Lewis Morris / August 15, 2022

How the States Fare on Free Speech

“In some important ways, our speech has never been more highly regulated.”

We hear a lot about the lack of free speech on college campuses. And we’re likewise aware of brazen actions to silence public dissent generally. Nationally, we have arcane campaign finance laws that favor incumbents and make it increasingly difficult to challenge the status quo. But what about the states?

The Institute for Free Speech (IFS) recently released its Free Speech Index, which analyzes laws that restrict political speech in all 50 states. The index rates states based on 10 categories that include laws governing political committees, grassroots activity, electioneering, campaign law enforcement, and false statement laws.

Founded by election and campaign finance attorneys, IFS is an independent organization committed to protecting political speech rights. But judging by the findings in its report, it has its work cut out for it.

Going by the same scale as most schools, with a grade of 60% being the minimum needed to pass, only three of the 50 states did so according to the report: Wisconsin scored 86%, Michigan 77%, and Iowa 75%. Every other state received a failing grade. Three deep-blue states brought up the rear: Washington was at 22%, followed by Connecticut at 18%, and New York at a rock-bottom 15%.

With one of the most corrupt state legislatures in the country, New York earned its dubious distinction with heavy regulation of free speech around elections and unclear and seemingly arbitrary definitions of campaign expenditures.

We’re disappointed to report that there wasn’t a lot of daylight between Republican-led and Democrat-led states. Florida ranked 43rd for low-dollar spending thresholds that trigger registration rules. According to the report, 45 states “have statutes that are of questionable constitutionality and would not likely survive if challenged in court.”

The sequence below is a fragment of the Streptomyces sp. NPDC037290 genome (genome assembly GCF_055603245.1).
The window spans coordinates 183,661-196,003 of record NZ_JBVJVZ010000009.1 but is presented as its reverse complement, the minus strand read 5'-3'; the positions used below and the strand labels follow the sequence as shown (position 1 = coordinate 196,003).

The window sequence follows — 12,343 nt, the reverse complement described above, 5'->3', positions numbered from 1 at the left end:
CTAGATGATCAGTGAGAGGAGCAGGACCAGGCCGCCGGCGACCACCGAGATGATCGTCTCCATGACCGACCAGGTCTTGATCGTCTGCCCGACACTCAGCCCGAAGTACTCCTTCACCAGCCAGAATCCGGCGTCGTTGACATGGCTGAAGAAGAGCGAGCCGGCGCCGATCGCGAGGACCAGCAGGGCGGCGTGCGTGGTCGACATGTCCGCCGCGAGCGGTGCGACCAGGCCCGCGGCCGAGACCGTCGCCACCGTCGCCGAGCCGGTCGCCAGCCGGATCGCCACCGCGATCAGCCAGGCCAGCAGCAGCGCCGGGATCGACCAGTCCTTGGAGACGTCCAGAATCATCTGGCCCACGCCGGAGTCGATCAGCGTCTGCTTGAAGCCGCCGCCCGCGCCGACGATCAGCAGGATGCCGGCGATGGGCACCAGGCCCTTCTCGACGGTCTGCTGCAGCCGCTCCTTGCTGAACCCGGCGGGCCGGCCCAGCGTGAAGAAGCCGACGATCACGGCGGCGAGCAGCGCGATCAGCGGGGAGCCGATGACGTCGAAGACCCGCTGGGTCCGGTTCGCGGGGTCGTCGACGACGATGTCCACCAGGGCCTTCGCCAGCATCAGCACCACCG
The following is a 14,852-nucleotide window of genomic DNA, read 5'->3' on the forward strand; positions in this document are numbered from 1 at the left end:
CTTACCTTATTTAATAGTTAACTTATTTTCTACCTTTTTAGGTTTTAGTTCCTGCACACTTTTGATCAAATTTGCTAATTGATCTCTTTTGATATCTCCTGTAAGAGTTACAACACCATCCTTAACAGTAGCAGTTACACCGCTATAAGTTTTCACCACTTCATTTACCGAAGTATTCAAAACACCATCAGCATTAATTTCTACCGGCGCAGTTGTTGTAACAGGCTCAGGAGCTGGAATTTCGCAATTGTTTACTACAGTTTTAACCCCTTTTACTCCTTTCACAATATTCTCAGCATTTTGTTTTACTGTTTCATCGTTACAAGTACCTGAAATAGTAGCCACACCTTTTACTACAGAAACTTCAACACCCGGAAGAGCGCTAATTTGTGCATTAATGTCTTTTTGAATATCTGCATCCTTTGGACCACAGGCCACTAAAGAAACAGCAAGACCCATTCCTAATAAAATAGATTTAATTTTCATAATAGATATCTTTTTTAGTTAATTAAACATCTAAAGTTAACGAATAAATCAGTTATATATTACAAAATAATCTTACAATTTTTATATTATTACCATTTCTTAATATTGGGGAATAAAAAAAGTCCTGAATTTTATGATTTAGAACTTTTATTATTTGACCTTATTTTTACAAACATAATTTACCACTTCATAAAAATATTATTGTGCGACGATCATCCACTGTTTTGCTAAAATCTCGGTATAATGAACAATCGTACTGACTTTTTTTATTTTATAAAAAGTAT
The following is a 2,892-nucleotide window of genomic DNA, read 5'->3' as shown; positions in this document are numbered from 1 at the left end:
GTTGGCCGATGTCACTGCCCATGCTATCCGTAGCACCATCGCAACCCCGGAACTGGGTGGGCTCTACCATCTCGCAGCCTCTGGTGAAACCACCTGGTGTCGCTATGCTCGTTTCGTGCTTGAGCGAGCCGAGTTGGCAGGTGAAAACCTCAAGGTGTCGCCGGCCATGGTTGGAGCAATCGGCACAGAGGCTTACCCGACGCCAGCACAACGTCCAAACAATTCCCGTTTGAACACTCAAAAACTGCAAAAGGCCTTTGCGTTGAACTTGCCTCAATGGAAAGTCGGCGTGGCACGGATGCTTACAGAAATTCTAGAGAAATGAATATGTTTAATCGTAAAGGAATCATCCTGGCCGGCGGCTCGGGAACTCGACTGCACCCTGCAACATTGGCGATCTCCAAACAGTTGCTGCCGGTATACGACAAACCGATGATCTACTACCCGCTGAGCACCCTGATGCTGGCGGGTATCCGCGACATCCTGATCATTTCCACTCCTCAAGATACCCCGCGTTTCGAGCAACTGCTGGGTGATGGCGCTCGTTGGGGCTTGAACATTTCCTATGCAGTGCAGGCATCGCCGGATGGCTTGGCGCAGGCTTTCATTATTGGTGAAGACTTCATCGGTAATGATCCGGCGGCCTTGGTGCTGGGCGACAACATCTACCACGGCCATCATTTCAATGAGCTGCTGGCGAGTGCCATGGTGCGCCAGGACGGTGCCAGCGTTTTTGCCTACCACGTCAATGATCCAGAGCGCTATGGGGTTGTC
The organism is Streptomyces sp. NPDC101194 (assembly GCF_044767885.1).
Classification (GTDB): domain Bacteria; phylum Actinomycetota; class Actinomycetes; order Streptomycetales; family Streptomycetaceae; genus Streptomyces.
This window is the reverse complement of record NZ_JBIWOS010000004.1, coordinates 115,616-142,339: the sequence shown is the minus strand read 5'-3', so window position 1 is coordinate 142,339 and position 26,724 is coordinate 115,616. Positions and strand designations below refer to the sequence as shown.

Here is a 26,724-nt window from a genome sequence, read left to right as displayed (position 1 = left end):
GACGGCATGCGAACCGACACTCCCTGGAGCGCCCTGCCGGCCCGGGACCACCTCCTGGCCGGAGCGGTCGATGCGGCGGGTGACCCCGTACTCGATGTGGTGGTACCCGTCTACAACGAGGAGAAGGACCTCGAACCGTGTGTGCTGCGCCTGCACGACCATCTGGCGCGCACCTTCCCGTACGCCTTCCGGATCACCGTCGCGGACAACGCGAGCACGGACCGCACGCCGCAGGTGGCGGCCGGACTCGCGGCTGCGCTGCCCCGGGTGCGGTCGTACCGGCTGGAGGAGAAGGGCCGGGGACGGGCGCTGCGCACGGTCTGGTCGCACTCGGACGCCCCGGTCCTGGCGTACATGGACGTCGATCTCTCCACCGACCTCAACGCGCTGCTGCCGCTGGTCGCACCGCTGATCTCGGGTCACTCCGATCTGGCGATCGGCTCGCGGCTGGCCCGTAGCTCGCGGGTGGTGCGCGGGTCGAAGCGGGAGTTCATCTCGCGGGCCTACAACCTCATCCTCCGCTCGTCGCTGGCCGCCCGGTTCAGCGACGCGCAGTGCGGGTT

Nineteen states have laws protecting against false political speech, which is of course determined by politicians and regulators with a vested interest in protecting incumbency. And despite the widespread legal acceptance of independent expenditure-only political committees commonly referred to as super PACs, 22 states still have unconstitutional laws that fail to recognize these groups.

“In some important ways, our speech has never been more highly regulated,” wrote IFS’s chairman and founder, Bradley A. Smith. “Though campaign speech is often portrayed as a ‘wild west’ with no rules, in fact, arcane campaign finance regulations govern the minutiae not only of almost every campaign, but of what ordinary citizens and the groups they belong to can say and how and when they can say it.”

The complex web of laws and regulations, which grew over the years either by design or incompetence, places a heavy burden on candidates who aren’t both well financed and thoroughly schooled in campaign finance law. Many of the laws the index identified are unconstitutional and could be successfully challenged in court, but few candidates or private citizens have the resources to mount such challenges.

IFS offers a section in the report on how states can improve. First and foremost among these tips is to follow the Constitution, which seems easier said than done these days. Prioritizing citizen privacy and speech is also key. And if we could add our own two cents, we’d encourage folks not to elect people to public office who don’t respect the Rule of Law.

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